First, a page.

Akin Omotoso’s Rise checks all of the boxes of the formulaic sports biopic, where one (or two) people who come from nothing are given one shot, and their life changes drastically. We’ve seen it all before, which becomes hard to set them apart from one another. It’s even more challenging to put the film on a pedestal when Jeremiah Zagar’s Hustle came out on Netflix not too long ago and painted an earnest portrayal of basketball through a fictitious redemption story with real-life NBA stars. Zagar’s film is a love letter to basketball, and especially those who love the sport will think it’s one of the greatest sports films ever made. How can you top that? Rise doesn’t, but its willingness to tell the harrowing story of the Antetokounmpo family should be commended.
We’ve all seen the story before, but what sets Rise apart from other basketball films is how Omotoso strives for an emotional connection between the protagonists, Thanasis (Ral Agada) and Giannis Antetokounmpo (Uche Agada). Eventually, brothers Kostas (Jaden Osimuwa) and Alex (Elijah Shomanke) Antetokounmpo become basketball players, but the story isn’t about them. Instead, we’re here to see how Giannis rose (no pun intended) from zero to basketball legend while doing everything he can to support his mother (Yetided Badaki) and father (Dayo Okeniyi) as they entered Greece illegally and are at risk of deportation if the police catches them. Giannis secures a place in the 2013 NBA Draft with his talent, but his place in a team isn’t guaranteed. He’ll have to prove himself to the best of the best to fight for his family and secure a place on a team, and the rest is history.
Omotoso stops the film once the Milwaukee Bucks pick Giannis. There’s nothing more to tell because we know what happens next. Thanasis joined the Knicks, and Kostas followed shortly after with the Lakers. The three of them have already solidified themselves as some of the greatest basketball players who have ever graced a court, which the film reminds us at the end through a highlight reel of the brothers’ respective careers. But the movie isn’t engaged in telling that and will spend time telling an emotionally charged underdog story with two solid performances at its core.
The Agada brothers have great chemistry together as both Thanasis and Giannis. Of course, part of it is natural—they’re real-life brothers, after all. But they can also excitingly sell their basketball exploits. The basketball sequences are the only times the movie dazzles with visual creativity. Kabelo Thathe’s camera does all sorts of movements to keep the viewers engaged, including the always stunning backward tilt, as recently seen in the first episode of Ms. Marvel. But the rest of its cinematography feels too televisual for my taste, especially during moments where a (very obvious) green screen is used. These scenes are also moments when the Agada brothers’ acting isn’t at their strongest.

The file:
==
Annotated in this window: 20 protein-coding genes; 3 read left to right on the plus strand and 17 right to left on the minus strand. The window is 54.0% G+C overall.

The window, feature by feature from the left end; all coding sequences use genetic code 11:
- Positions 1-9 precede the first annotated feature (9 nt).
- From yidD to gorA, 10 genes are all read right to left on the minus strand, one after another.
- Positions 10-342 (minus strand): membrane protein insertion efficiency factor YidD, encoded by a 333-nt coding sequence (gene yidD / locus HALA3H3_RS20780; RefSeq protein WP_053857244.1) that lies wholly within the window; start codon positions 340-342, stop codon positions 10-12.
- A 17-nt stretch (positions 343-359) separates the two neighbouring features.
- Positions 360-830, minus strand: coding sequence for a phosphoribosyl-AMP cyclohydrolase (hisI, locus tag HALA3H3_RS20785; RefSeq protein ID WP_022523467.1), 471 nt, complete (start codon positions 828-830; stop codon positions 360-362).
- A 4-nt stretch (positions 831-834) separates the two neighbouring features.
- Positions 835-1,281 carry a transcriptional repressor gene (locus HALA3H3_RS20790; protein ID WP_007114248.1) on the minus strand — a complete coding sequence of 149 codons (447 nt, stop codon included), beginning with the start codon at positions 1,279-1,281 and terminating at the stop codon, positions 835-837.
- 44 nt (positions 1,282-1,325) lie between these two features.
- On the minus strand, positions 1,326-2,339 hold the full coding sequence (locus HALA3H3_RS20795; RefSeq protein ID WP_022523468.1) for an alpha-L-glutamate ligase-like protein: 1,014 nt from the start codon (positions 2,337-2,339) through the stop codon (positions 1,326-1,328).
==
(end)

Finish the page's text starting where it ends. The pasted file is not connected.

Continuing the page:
Uche seems to have the most trouble displaying genuine emotion, particularly when he has to choose between two offers. He almost seems too calm for the scene. Two scouts are going after Giannis with offers too good to pass up. He has to make the right choice, and a sequence like this needs more emotional weight than the calm, almost careless response he brings to the scene. But when he’s paired with Ral during basketball scenes, their chemistry fire off all cylinders, and it is riveting to watch.
Okeniyi and Badaki give much-needed depth to Charles and Veronica Antetokounmpo and solidify the close-knitted familial relationship they have with one another. However, the film’s constant focus on Thanasis and Giannis is both a strength and a weakness. On the one hand, it allows us to understand where they came from and how hard they fought to get into the NBA draft. On the other hand, however, we spend very little time with Kostas and Alex. Both of them are small kids, sure, but they’re barely in the movie, and I would’ve loved to see how they also discovered their love for basketball or how they were inspired by their brothers to play. Unfortunately, the film never touches upon that and prefers to give the entire spotlight to Giannis and Thanasis instead. Fine, but it would’ve felt like a complete portrait of the family if Omotoso had explored that aspect further.
But Rise is an interesting film nonetheless. Is it paint-by-numbers? Sure. But does it contain a strong enough emotional heart to make us care about our protagonists and the journey they undergo to ensure that they can have a successful career and that their family is cared for and safe? Absolutely. Ré Olunuga’s rousing score does most of the film’s heavy lifting regarding emotion and elevates the performances to a breaking point during the film’s ending. Even if you did not know who Giannis Antetokounmpo was or are not a basketball fan, it’s hard not to cry when Giannis’ family’s entire life is in the hands of an NBA draft pick.
It’s even more effective when you know precisely what will occur since Giannis does get picked by the Bucks and becomes the most prominent legend of the NBA right now. I’ll say it; he’s the greatest player currently in the NBA right now. And to see such an inspiring story being put to film, which only showcases his dedication as a great basketball player and human being, is enough for me to seal the deal. There will never be another one like Giannis Antetokounmpo, just like there wasn’t another Michael Jordan.
Rise is now available to stream on Disney+.